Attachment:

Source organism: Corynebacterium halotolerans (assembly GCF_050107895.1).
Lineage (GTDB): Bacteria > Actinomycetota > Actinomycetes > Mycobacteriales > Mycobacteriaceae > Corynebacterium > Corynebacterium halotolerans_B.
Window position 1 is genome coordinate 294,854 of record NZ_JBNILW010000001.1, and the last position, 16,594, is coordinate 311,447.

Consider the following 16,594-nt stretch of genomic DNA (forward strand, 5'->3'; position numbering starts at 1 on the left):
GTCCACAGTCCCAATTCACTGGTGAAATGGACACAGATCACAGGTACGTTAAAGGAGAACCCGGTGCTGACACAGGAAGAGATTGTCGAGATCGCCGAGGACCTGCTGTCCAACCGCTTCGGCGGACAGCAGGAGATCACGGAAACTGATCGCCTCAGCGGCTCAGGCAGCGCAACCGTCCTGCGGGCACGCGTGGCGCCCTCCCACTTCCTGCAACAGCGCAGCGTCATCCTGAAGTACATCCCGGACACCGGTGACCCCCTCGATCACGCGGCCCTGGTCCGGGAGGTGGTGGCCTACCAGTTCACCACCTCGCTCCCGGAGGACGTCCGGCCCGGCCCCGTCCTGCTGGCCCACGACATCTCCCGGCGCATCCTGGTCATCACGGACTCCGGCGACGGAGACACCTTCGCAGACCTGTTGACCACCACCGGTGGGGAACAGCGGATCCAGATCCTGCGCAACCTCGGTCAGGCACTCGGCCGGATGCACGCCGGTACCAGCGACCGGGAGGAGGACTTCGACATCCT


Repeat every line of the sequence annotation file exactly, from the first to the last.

Source organism: Corynebacterium halotolerans (assembly GCF_050107895.1).
Lineage (GTDB): Bacteria > Actinomycetota > Actinomycetes > Mycobacteriales > Mycobacteriaceae > Corynebacterium > Corynebacterium halotolerans_B.
Window position 1 is genome coordinate 294,854 of record NZ_JBNILW010000001.1, and the last position, 16,594, is coordinate 311,447.

Consider the following 16,594-nt stretch of genomic DNA (forward strand, 5'->3'; position numbering starts at 1 on the left):
GTCCACAGTCCCAATTCACTGGTGAAATGGACACAGATCACAGGTACGTTAAAGGAGAACCCGGTGCTGACACAGGAAGAGATTGTCGAGATCGCCGAGGACCTGCTGTCCAACCGCTTCGGCGGACAGCAGGAGATCACGGAAACTGATCGCCTCAGCGGCTCAGGCAGCGCAACCGTCCTGCGGGCACGCGTGGCGCCCTCCCACTTCCTGCAACAGCGCAGCGTCATCCTGAAGTACATCCCGGACACCGGTGACCCCCTCGATCACGCGGCCCTGGTCCGGGAGGTGGTGGCCTACCAGTTCACCACCTCGCTCCCGGAGGACGTCCGGCCCGGCCCCGTCCTGCTGGCCCACGACATCTCCCGGCGCATCCTGGTCATCACGGACTCCGGCGACGGAGACACCTTCGCAGACCTGTTGACCACCACCGGTGGGGAACAGCGGATCCAGATCCTGCGCAACCTCGGTCAGGCACTCGGCCGGATGCACGCCGGTACCAGCGACCGGGAGGAGGACTTCGACATCCT